Neil Wagner warns Indian batsmen will get a liberal dose of ‘chin music’
Indian batsmen will get a liberal dose of “chin music” in the second Test at the seamer-friendly Hagley Oval, senior New Zealand pacer Neil Wagner declared on Wednesday, harping on the visitors’ struggles when faced with pace and bounce.
Wagner pulled out of the first Test in order to be with his wife for the birth of their first child — daughter Olivia.
With India troubled by short balls bowled from round the wicket, the 33-year-old Wagner promised that they would employ the same strategy during the second and final Test starting Saturday.
“It’s obviously tough for them to come here and play where there is obviously a bit more bounce and pace,” said Wagner. “Obviously, playing in India where there is not that much bounce and pace around, it is something new for them to adapt to,” the left-arm pacer added.
Wagner, just like New Zealand’s coach Gary Stead, believes that Indians will be better in this game, but he expects the home side to be relentless in its endeavour to compound the agony for the visitors.
“Hopefully, we can keep the squeeze on and bowl the way we did in Wellington and if we can keep piling the pressure on, we will make the job easier for ourselves,” he said.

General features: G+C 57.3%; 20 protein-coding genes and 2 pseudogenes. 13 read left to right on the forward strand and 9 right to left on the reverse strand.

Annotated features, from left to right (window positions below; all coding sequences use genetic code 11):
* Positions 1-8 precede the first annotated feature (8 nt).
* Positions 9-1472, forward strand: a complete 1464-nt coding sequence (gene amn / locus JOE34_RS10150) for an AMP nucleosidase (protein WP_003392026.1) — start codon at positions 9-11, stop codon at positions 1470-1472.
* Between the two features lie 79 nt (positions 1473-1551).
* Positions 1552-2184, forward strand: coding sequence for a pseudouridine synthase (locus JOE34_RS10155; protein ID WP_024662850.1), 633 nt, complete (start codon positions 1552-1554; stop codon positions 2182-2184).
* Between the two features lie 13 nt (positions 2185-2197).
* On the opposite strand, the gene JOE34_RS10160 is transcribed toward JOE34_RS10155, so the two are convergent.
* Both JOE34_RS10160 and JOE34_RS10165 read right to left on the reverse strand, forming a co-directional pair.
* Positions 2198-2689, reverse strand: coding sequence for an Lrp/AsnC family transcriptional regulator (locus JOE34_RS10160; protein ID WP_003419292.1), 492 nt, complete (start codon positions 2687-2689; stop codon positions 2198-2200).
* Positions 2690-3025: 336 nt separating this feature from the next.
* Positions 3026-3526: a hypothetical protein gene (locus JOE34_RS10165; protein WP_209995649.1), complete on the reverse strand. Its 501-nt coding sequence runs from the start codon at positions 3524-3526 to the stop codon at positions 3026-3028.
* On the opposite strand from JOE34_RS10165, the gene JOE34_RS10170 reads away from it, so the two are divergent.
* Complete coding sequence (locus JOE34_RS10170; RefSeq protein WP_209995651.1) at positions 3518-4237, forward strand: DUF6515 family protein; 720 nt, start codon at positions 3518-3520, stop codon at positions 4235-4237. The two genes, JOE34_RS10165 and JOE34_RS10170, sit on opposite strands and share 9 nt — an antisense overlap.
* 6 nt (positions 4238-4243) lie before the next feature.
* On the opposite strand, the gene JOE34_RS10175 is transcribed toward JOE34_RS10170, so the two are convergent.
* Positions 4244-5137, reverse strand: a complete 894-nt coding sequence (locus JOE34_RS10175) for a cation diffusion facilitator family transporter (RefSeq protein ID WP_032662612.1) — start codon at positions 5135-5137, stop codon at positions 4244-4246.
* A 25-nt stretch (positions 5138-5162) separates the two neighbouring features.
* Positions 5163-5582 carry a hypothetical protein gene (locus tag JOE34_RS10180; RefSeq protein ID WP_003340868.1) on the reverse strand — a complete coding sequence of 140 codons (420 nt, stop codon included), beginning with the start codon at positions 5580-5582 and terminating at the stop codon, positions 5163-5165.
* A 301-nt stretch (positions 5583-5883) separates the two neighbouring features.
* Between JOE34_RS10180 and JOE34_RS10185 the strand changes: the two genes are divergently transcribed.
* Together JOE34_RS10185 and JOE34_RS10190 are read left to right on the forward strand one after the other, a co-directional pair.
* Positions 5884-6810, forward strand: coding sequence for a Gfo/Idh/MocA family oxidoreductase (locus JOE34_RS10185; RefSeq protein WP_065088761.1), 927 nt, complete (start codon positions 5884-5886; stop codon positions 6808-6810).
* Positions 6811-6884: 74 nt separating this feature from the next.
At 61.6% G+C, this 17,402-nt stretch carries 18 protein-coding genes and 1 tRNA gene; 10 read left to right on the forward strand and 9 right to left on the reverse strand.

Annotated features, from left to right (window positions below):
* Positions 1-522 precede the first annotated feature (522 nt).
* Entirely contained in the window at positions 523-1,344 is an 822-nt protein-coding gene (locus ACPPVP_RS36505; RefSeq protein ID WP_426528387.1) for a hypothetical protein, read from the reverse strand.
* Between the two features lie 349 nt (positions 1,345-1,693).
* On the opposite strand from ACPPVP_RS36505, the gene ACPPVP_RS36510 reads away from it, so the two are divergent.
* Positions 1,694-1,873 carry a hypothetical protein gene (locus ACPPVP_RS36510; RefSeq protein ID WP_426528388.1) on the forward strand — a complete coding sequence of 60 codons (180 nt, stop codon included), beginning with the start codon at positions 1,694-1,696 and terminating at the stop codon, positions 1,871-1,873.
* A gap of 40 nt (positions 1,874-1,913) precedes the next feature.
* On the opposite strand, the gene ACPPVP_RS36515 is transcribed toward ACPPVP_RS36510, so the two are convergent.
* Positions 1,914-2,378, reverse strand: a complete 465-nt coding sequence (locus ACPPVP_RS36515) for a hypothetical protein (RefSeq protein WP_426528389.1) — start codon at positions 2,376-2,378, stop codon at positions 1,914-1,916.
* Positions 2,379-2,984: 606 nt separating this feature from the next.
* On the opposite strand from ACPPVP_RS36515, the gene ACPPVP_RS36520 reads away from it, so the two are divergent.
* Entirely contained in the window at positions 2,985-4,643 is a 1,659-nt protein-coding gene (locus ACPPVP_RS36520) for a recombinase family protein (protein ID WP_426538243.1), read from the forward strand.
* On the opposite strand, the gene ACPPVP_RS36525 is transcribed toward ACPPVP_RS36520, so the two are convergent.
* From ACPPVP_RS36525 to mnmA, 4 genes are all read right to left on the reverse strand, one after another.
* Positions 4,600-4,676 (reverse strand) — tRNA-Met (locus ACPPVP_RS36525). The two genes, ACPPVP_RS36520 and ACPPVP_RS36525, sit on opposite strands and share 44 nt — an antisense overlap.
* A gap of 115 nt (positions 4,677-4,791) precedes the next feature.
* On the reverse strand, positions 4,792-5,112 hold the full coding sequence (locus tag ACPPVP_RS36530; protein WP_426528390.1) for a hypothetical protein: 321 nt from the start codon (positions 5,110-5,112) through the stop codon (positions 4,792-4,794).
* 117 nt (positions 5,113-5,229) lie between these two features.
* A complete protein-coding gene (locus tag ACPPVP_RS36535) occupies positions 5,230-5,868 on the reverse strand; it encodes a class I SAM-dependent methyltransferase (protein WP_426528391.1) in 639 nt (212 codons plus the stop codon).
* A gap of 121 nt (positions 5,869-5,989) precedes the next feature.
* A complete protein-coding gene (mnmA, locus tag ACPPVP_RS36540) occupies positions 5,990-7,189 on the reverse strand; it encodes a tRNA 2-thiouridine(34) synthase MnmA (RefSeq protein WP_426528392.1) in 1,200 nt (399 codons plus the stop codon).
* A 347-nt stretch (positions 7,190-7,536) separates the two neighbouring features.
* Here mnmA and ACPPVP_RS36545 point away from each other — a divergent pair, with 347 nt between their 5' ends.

The series is a short one and that’s why it's taking time for the Indians to get used to Test match conditions. “... Sometimes when you tour overseas, it takes a match or two to get used to the conditions and adapt from there.
“No doubt they will be better and they will come back stronger. But definitely, we look forward to do what we do best in our conditions and keep fighting the way we did.”
Wagner was all praise for the towering Kyle Jamieson, who had a dream Test debut in Wellington. Wagner also justified the break he took.
“If she was going to be born early, hopefully on Monday, I would have definitely been with the team. But so be it. She wanted to try and stay a little bit longer and yeah, give her dad a little bit of a hard time,” the happy father was seen grinning from ear to ear.